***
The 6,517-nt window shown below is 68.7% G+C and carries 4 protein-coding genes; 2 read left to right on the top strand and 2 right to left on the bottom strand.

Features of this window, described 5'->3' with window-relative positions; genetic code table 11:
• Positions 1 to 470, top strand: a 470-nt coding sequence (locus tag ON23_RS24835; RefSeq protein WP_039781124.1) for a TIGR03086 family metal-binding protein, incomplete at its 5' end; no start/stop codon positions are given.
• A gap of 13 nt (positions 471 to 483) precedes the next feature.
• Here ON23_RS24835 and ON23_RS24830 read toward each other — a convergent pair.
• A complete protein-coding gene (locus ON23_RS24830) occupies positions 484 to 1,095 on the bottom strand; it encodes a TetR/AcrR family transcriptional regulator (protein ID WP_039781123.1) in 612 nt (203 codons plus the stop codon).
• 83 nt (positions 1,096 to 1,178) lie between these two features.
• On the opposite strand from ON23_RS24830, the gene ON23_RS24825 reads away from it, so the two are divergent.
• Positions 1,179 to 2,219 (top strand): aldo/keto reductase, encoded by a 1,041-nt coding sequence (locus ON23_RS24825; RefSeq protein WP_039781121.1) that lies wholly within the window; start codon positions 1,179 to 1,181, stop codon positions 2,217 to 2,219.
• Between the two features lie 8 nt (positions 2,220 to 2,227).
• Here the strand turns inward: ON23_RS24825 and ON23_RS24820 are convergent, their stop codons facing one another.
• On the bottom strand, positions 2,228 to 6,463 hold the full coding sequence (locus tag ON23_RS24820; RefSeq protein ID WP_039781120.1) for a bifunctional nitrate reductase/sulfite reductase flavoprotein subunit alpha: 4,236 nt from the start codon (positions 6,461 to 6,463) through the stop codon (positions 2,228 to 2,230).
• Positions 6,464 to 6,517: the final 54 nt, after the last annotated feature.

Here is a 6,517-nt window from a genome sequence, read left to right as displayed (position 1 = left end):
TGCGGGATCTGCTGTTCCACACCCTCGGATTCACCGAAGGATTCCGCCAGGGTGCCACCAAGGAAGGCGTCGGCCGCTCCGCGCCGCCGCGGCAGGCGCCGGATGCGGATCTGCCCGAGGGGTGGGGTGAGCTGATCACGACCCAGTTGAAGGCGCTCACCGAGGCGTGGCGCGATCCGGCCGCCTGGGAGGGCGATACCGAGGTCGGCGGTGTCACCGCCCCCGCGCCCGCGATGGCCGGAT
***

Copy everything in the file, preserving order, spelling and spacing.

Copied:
The 6,517-nt window shown below is 68.7% G+C and carries 4 protein-coding genes; 2 read left to right on the top strand and 2 right to left on the bottom strand.

Features of this window, described 5'->3' with window-relative positions; genetic code table 11:
• Positions 1 to 470, top strand: a 470-nt coding sequence (locus tag ON23_RS24835; RefSeq protein WP_039781124.1) for a TIGR03086 family metal-binding protein, incomplete at its 5' end; no start/stop codon positions are given.
• A gap of 13 nt (positions 471 to 483) precedes the next feature.
• Here ON23_RS24835 and ON23_RS24830 read toward each other — a convergent pair.
• A complete protein-coding gene (locus ON23_RS24830) occupies positions 484 to 1,095 on the bottom strand; it encodes a TetR/AcrR family transcriptional regulator (protein ID WP_039781123.1) in 612 nt (203 codons plus the stop codon).
• 83 nt (positions 1,096 to 1,178) lie between these two features.
• On the opposite strand from ON23_RS24830, the gene ON23_RS24825 reads away from it, so the two are divergent.
• Positions 1,179 to 2,219 (top strand): aldo/keto reductase, encoded by a 1,041-nt coding sequence (locus ON23_RS24825; RefSeq protein WP_039781121.1) that lies wholly within the window; start codon positions 1,179 to 1,181, stop codon positions 2,217 to 2,219.
• Between the two features lie 8 nt (positions 2,220 to 2,227).
• Here the strand turns inward: ON23_RS24825 and ON23_RS24820 are convergent, their stop codons facing one another.
• On the bottom strand, positions 2,228 to 6,463 hold the full coding sequence (locus tag ON23_RS24820; RefSeq protein ID WP_039781120.1) for a bifunctional nitrate reductase/sulfite reductase flavoprotein subunit alpha: 4,236 nt from the start codon (positions 6,461 to 6,463) through the stop codon (positions 2,228 to 2,230).
• Positions 6,464 to 6,517: the final 54 nt, after the last annotated feature.

Here is a 6,517-nt window from a genome sequence, read left to right as displayed (position 1 = left end):
TGCGGGATCTGCTGTTCCACACCCTCGGATTCACCGAAGGATTCCGCCAGGGTGCCACCAAGGAAGGCGTCGGCCGCTCCGCGCCGCCGCGGCAGGCGCCGGATGCGGATCTGCCCGAGGGGTGGGGTGAGCTGATCACGACCCAGTTGAAGGCGCTCACCGAGGCGTGGCGCGATCCGGCCGCCTGGGAGGGCGATACCGAGGTCGGCGGTGTCACCGCCCCCGCGCCCGCGATGGCCGGAT